1. Hi…I’m on disability and have a large penalty…..because I dropped part D several years ago. My question is, will I have the opportunity to take out part D again when I turn 65 without a penalty? Thanks

  2. I don’t understand the premise behind this penalty. Why does Medicare want to force people into buying a Part D plan if they don’t need one? I don’t take any prescriptions. It should be voluntary based on a person’s needs.

    1. Hi Lorin! This is a question we get asked a lot. In order for the program to be funded, we need beneficiaries to buy into it. If everyone delays enrolling until they need it, then the program would run out of funds. They put the penalty in place to encourage beneficiaries to enroll sooner rather than later.

  3. Hi Lindsey,

    My mother is 84 years old and has never had part d coverage, we are trying to find out what the LEP is going to be. can you please help.

    Thank you

    1. Hi Kim! The penalty would be 1% of the current national average x 228 months. Your mother’s LEP would be around $75 in addition to the monthly premium that comes with the plan she chooses to enroll in. For example, if the plan she wanted to enroll in came with a monthly premium of $25, she would end up paying $100 a month for the plan. If she is eligible for Extra Help, her LEP would be waived.

  4. I was born in 1932 and I signed up for Medicare in 1997. I never opted for Part D. I am 88, a widow, and have had a long term care policy for decades. I currently,share my home with my son’s family. The supplemental insurance premium currently costs me $199,50/month.. I expect that premium to increase to about $210.00/month in 2021. I have never signed up for Part D. My health is still reasonably good; My driver’s license was just renewed for an additional six years. Here is my question: Will my estate be billed–for the penalty for not having had Part D coverage– when my “estate” is settled?

    1. Hi Marilyn! No, your estate will not be billed. The penalty will only impact you when you enroll in Part D later. It will reflect on your monthly premium. If you never sign up for Part D, then the penalty will never impact you. Let me know if you have any more questions!

  5. I have a small LEP that will be applied for 2021, but I have an Advantage Plan supplement for the Part D coverage. To whom do I pay the LEP to … Medicare (via SS deduction for my Part B) or to the Advantage Plan’s administration? (I have a zero $ premium)

  6. I have not had Part D Medicare coverage for 12 years. My husband and I were never aware that Part D was required. If it was why wasn’t it just taken out of our social security like Part A and B? We did not have a lot of prescriptions so never thought about it. My husband died 6 years ago and still did not take a lot of prescriptions nor did I. Now at age 83 and getting older I still do not have a lot of prescriptions, but people think I should have prescription coverage. I understand there is a penalty for not having Part D. How much would I be required to pay back?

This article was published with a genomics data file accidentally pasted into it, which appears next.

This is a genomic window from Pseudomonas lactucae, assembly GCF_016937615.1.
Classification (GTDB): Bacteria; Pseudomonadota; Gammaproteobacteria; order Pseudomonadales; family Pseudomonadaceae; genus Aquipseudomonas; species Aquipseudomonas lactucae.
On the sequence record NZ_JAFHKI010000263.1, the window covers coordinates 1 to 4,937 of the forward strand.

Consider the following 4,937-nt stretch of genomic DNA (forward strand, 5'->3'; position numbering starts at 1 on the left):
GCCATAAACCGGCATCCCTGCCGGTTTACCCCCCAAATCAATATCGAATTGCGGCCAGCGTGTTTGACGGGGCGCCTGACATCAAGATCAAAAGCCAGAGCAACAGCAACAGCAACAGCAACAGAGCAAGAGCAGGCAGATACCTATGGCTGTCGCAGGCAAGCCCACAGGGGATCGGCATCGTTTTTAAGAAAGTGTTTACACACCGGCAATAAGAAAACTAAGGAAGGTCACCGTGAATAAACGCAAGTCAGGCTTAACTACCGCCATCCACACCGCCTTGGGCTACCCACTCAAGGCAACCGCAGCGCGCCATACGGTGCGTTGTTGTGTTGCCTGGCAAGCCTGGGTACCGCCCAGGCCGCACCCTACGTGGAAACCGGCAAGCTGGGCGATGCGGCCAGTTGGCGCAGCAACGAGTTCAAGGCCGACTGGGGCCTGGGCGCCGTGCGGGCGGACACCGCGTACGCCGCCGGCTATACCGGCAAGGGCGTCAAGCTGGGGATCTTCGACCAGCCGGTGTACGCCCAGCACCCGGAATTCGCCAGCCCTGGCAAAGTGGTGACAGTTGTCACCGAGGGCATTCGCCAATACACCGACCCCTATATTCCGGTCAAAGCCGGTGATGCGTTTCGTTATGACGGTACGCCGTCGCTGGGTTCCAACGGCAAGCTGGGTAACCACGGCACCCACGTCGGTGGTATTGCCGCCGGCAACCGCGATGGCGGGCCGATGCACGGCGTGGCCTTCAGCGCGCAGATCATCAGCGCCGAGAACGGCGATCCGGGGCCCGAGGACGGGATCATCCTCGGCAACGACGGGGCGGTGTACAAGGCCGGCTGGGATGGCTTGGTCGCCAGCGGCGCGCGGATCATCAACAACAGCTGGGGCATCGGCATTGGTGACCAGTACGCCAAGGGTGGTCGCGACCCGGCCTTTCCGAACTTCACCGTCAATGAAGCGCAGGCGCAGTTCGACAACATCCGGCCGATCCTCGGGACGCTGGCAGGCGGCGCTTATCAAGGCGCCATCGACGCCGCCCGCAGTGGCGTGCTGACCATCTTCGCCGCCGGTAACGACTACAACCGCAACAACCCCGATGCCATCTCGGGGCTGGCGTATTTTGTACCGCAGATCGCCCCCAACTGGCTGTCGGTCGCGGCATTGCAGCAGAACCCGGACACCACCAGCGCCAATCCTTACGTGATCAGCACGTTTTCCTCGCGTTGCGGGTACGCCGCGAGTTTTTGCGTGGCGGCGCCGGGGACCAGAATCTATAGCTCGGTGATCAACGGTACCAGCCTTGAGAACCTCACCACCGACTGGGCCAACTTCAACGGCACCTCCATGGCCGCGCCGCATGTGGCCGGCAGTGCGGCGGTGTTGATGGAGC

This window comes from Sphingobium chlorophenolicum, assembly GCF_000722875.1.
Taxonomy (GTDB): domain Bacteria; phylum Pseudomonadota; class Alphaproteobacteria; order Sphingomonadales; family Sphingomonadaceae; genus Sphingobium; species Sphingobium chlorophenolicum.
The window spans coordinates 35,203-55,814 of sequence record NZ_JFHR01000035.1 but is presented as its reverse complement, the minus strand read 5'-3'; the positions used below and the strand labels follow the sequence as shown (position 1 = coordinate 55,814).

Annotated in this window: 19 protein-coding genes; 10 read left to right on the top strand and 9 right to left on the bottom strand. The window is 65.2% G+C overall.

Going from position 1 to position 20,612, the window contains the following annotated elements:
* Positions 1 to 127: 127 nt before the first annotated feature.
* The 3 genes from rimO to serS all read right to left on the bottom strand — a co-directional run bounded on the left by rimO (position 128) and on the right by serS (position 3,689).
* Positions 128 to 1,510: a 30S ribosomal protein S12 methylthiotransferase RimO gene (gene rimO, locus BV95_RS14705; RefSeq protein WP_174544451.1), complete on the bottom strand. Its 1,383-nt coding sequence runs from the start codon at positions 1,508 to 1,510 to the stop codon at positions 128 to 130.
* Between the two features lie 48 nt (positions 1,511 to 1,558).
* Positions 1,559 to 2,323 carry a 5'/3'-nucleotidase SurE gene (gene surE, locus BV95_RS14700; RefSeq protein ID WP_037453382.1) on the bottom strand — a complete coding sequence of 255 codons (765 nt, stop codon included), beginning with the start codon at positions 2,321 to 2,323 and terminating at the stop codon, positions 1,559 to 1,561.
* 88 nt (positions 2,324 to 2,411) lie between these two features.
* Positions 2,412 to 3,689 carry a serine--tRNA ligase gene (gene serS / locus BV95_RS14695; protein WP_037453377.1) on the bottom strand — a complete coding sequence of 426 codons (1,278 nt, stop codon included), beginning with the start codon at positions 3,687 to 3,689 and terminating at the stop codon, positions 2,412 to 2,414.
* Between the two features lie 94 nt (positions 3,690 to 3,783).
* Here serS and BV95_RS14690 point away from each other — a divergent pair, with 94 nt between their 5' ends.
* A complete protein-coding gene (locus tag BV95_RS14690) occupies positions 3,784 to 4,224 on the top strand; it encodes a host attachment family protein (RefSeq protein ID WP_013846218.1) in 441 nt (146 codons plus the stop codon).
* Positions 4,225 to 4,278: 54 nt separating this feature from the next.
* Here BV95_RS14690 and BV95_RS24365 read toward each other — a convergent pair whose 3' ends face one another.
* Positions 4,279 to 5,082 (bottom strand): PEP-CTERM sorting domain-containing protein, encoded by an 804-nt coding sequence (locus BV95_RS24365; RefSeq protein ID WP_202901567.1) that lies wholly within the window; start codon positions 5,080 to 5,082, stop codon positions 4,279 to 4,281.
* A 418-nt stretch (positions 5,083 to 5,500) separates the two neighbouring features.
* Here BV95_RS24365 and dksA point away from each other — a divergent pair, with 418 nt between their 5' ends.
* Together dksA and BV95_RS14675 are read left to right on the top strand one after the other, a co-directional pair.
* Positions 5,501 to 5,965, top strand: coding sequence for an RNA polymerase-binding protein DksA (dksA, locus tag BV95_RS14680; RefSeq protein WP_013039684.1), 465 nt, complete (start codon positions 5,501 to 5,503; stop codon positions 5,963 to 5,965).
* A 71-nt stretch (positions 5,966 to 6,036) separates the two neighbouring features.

1. Hi Judith! For each month you went without coverage, you will pay an additional premium of 1% the current national premium. If you went 12 years without coverage, that’s 144 months. The current national premium is $33.06. $33.06 x 1.44 = $46.28. You would add that to $33.06 which brings your premium to around $80 per month.

  7. Hi Lindsay, if a person is eligible for Medicare prior to 65, and they didn’t enroll in Part D, I do know that if they enroll in Part D within their 2nd ICEP at 65 they get a clean slate and don’t have to pay the penalty. However, if someone is on Medicare disability and doesn’t enroll in Part D and also chooses not to enroll in Part D at 65, would the penalty start when they first became eligible for Medicare or would the penalty reset and start from when they turned 65?

    1. Hi Jason. This is a great question! The penalty will start from when they aged into Medicare at 65. The penalty would not be backdated. I hope this helps!

  8. Is the premium for 2021 at $33.06 monthly for everyone, or does it depend upon the plan selected (such as $23.90 premium for Cigna-HealthSpring Rx Secure)? I assume the “premium” (plus any late enrollment penalty) is deducted monthly from Social Security retirement payments.

    1. Hi Thomas! You are correct. The $33.06 is the average national premium, it could be a little less or a little more depending on the plan you choose. You can choose to have the premium deducted from your Social Security check or you can pay it yourself. I hope this helps!

  9. my husband had a medicare part d plan for a while, once we got married he became ineligible for his Medicaid and I was not familiar with the medicare part d information and did not renew it. We have been married for about 8 years, he probably has not had any part d coverage for 5-7 years of that, I paid cash for all his prescriptions, should I get him enrolled in a part D plan, what kind of penalty would he be looking at

    1. Hi Martha! The penalty is calculated by adding 1% of the average national premium for every month your husband went without coverage after he became eligible. So, if we use 5 years, that means he went 60 months without coverage. If you multiple the current years’ national premium, you would get $33.06 x .60 = $19.83. That means his premium would be around $33.06 + $19.90 = $52.96. If you pay less than that a month for his current medications and are not concerned about him being prescribed more medications in the future, then you may not need to enroll your husband in a Part D plan. However, since it’s hard to predict what could happen in the future with his health, it might be worth enrolling him in a stand-alone Part D plan. If you wait another 5-10 years, his premium will be much higher.

  10. All these articles are written by insurance agents with skin in the game. I will skip part D until I need it. I have not filled a prescription in decades. The penalty is peanuts. YMMV

    1. Hello! No, agents do not write our content. The penalty may not be a lot for some, but if you wait ten years to enroll, the penalty can quickly add up for some.